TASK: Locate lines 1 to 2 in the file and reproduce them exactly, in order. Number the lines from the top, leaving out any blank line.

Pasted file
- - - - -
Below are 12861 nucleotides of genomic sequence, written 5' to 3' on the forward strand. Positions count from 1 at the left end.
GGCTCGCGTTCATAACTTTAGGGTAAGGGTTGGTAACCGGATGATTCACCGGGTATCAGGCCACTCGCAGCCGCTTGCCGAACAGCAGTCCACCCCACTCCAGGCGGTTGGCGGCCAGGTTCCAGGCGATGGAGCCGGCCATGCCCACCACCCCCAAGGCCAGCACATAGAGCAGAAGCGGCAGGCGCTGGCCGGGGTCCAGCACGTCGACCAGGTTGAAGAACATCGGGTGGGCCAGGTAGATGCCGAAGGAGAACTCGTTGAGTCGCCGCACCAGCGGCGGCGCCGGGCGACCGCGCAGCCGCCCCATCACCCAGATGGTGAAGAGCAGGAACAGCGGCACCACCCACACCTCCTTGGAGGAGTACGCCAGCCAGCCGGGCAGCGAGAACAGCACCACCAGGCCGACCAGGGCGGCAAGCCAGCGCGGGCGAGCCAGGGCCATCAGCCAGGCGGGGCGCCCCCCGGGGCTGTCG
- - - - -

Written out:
Below are 12861 nucleotides of genomic sequence, written 5' to 3' on the forward strand. Positions count from 1 at the left end.
GGCTCGCGTTCATAACTTTAGGGTAAGGGTTGGTAACCGGATGATTCACCGGGTATCAGGCCACTCGCAGCCGCTTGCCGAACAGCAGTCCACCCCACTCCAGGCGGTTGGCGGCCAGGTTCCAGGCGATGGAGCCGGCCATGCCCACCACCCCCAAGGCCAGCACATAGAGCAGAAGCGGCAGGCGCTGGCCGGGGTCCAGCACGTCGACCAGGTTGAAGAACATCGGGTGGGCCAGGTAGATGCCGAAGGAGAACTCGTTGAGTCGCCGCACCAGCGGCGGCGCCGGGCGACCGCGCAGCCGCCCCATCACCCAGATGGTGAAGAGCAGGAACAGCGGCACCACCCACACCTCCTTGGAGGAGTACGCCAGCCAGCCGGGCAGCGAGAACAGCACCACCAGGCCGACCAGGGCGGCAAGCCAGCGCGGGCGAGCCAGGGCCATCAGCCAGGCGGGGCGCCCCCCGGGGCTGTCG